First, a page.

I didn’t get into this business to write editorials. I hate the damn things.
I got into this business, in part, because I thought there were way too many opinions in America, and nowhere near enough facts. That was in the long-ago year of 1990, and you can be assured that my stance hasn’t softened over the years.
On rare occasions, however, when I think my voice might actually make a difference or, perhaps, it seems that no one else is speaking the obvious truth, I’ve got no problem wading into the sewer and throwing some mud of my own.
So, here’s an obvious truth:
Knox County Sheriff Tom Spangler is a traitor.
I don’t like to write those words. That’s not something I ever want to say about any elected official, much less one who serves in law enforcement, and least of all one I have to cover on a regular basis.
But my wishes are irrelevant here. What isn’t irrelevant is that Spangler has betrayed his oath of office, the law he’s sworn to serve, and the whole ideal of “the rule of Law.”
Spangler did that by announcing on October 25 that he was sending a letter to President Joe Biden in which he stated that he wasn’t going to obey an “unconstitutional order” pertaining to a mask mandate to fight the ongoing pandemic.
I understand that he’s frustrated with President Biden. I’m frustrated by President Biden myself — I think he’s done a poor job so far as our nation’s commander-in-chief. But Spangler didn’t swear to serve only under presidents that he likes. He didn’t say that he would only enforce those laws that he agrees with.
Our entire system is built on the notion that everyone in it follows the instructions of those above them, and the law as written. Spangler’s deputies follow his orders. Spangler is subordinate, in turn, to prosecutors, judges, and our highest law enforcement official, the President.
Spangler could take this issue to the courts. He could try to fight it all the way to the Supreme Court, in fact. He might even get a preliminary injunction forbidding the enforcement of Biden’s order, similar to how those parents who recently sued the school system did. That’s how the system works.
That would be, you know, lawful. That would be proving that we are still, as the old saying goes, “a nation of laws, not men.”
Instead, Spangler has put himself on the level of every so-called criminal sitting in his jails.
Even worse, he isn’t the only Sheriff in the United States who’s decided that they don’t have to obey a president they disagree with. I guess — maybe — that they figure that since they’re cops, then following the Law is optional. At the least, I guess they reckon it’ll gain them brownie points with certain voters who also don’t like the president.
This isn’t about mask mandates, of course, and it’s certainly not about freedom. It’s about politics, and about overturning the Constitution, and about ending the republic founded in 1784. Their preferred candidate lost an election, and they don’t care about the consequences of their political temper tantrums.
They either don’t understand this kind of crap can lead to civil wars, or they’re too stupid to understand that a second civil war would lead to the destruction of the United States and probably the deaths of themselves and all those they hold dear.
Even if I flat-out opposed mask mandates (my opinion on them changes on a case-by-case basis), I would still oppose what Spangler has done.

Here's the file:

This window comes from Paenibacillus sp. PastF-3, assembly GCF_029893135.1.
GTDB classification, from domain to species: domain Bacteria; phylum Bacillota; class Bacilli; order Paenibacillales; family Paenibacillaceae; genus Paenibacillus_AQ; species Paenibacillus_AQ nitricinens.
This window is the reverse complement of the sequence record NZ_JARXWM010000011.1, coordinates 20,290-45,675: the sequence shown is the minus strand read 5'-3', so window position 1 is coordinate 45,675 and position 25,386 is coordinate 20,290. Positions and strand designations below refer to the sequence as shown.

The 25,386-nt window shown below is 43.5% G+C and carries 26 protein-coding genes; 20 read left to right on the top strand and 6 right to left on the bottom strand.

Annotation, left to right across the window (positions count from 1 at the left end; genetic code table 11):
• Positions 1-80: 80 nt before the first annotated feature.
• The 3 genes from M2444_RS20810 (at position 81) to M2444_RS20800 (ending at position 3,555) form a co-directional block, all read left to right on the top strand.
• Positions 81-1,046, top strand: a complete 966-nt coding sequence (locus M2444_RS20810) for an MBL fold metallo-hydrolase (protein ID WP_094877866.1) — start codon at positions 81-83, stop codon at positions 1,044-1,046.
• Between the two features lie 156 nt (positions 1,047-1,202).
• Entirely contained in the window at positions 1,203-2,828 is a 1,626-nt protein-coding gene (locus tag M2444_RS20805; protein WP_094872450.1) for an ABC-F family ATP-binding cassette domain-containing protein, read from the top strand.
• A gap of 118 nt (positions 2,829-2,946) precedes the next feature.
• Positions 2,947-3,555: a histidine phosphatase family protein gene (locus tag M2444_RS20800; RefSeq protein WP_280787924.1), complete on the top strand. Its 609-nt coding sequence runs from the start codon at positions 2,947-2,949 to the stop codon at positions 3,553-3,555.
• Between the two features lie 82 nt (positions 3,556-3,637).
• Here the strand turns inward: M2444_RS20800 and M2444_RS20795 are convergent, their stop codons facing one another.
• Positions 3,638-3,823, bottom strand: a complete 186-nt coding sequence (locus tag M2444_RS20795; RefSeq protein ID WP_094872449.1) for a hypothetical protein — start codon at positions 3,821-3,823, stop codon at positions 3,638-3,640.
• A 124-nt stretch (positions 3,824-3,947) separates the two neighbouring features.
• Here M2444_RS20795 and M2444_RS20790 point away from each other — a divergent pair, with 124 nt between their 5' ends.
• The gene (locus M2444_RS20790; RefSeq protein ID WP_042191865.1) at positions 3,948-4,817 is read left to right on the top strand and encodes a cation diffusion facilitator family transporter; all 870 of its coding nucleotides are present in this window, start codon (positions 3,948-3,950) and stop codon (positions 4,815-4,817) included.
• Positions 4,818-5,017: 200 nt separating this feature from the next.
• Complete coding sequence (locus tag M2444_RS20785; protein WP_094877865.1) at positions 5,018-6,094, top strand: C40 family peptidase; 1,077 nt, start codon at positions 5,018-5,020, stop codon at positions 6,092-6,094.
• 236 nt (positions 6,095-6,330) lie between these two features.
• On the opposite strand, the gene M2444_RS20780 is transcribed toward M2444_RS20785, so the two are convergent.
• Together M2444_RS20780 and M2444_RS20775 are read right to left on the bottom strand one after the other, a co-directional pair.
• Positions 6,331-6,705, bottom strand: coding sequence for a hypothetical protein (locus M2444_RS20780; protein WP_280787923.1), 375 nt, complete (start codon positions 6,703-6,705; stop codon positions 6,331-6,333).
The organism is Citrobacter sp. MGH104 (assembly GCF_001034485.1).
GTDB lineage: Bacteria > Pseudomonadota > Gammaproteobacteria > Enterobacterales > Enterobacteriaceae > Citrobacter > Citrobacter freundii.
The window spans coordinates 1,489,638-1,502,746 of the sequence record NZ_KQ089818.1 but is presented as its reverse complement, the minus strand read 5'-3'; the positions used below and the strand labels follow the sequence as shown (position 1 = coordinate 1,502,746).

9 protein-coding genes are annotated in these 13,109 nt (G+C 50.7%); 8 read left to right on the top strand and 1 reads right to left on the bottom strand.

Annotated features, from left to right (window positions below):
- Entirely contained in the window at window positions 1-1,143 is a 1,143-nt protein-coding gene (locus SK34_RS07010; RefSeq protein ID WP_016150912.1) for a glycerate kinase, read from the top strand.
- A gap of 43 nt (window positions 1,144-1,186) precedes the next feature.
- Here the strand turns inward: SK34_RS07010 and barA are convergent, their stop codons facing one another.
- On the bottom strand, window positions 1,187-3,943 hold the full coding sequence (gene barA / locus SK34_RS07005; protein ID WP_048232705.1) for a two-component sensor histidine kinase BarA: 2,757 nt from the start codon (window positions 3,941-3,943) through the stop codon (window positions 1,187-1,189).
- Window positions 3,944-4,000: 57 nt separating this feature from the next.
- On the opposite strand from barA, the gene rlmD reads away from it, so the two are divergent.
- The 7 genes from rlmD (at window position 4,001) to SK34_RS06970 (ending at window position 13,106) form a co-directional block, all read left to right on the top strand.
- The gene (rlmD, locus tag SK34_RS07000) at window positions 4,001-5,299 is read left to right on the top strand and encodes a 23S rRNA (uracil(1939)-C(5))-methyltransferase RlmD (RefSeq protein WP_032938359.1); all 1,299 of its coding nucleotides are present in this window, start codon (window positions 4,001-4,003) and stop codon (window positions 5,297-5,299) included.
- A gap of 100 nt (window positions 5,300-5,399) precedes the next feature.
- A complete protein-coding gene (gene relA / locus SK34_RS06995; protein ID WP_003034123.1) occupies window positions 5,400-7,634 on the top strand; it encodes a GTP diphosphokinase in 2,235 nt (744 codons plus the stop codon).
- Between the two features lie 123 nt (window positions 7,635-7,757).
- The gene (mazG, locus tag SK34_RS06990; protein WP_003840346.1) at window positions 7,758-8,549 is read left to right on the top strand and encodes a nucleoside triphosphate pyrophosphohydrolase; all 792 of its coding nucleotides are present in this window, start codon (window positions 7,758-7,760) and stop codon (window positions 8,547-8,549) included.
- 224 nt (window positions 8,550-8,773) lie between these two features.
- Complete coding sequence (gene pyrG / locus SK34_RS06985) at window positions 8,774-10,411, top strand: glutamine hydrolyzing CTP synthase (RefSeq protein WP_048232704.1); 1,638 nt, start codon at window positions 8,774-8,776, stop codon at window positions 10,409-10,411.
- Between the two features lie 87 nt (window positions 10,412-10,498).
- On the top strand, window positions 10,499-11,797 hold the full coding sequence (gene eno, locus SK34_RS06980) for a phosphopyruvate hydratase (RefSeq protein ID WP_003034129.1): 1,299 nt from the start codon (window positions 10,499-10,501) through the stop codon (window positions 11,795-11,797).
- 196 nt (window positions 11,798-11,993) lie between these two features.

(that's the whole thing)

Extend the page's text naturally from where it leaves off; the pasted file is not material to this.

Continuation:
He’s got other options. Options that work within the system that our Founding Fathers created. Options that might work without endangering everything that generations of Americans have fought for.
Liberty, Freedom… those are big words. The ideas that lay behind them are even bigger. Clearly, those words are far bigger than Knox County’s sheriff.
On top of it all, Spangler’s entire position rests on a hypocritical conceit of the most repulsive kind.
Please, don’t fall victim to the lie that this is about the freedom to control our own bodies. Spangler has never stood up for that right before. In fact, Spangler (like many others in his profession) has dedicated his life to using violence against anyone misguided enough to believe they have a right to determine their own medical treatment.
Think about it.
If we had the right to decide what medicine goes in or out of our bodies, then when a cancer or pancreatitis patient screamed helplessly for pain relief, they wouldn’t have to beg a doctor for morphine, would they? And their doctors would never be forced to say “No” because they were afraid of what Sheriff Spangler (or some other cop) might do to them, would they?
If I thought for a moment that Spangler was, in fact, fighting for that right, then I might even support him — at least to a point. But he’s been throwing people into jails and prisons for decades because he believes people don’t have the right to control their medical destinies.
He also talks about “government overreach,” but he seems perfectly happy enforcing laws about seatbelts, driving at fixed speeds, smoking pot, etc. He can’t defend himself by arguing those laws are somehow valid because they save lives. The COVID-19 pandemic, after all, has killed more people in Knox County than all those other causes combined over the past year, and that’s in the middle of an opiate epidemic of unprecedented proportions.
The community we live in is — to use our Sheriff’s words — “still the land of the FREE.” So throw away your mask, take some dope, see how fast that sports car can go, and screw the Law.
The Law has already screwed itself.
J.J. Stambaugh can be reached at email@example.com.
Published on October 29, 2021.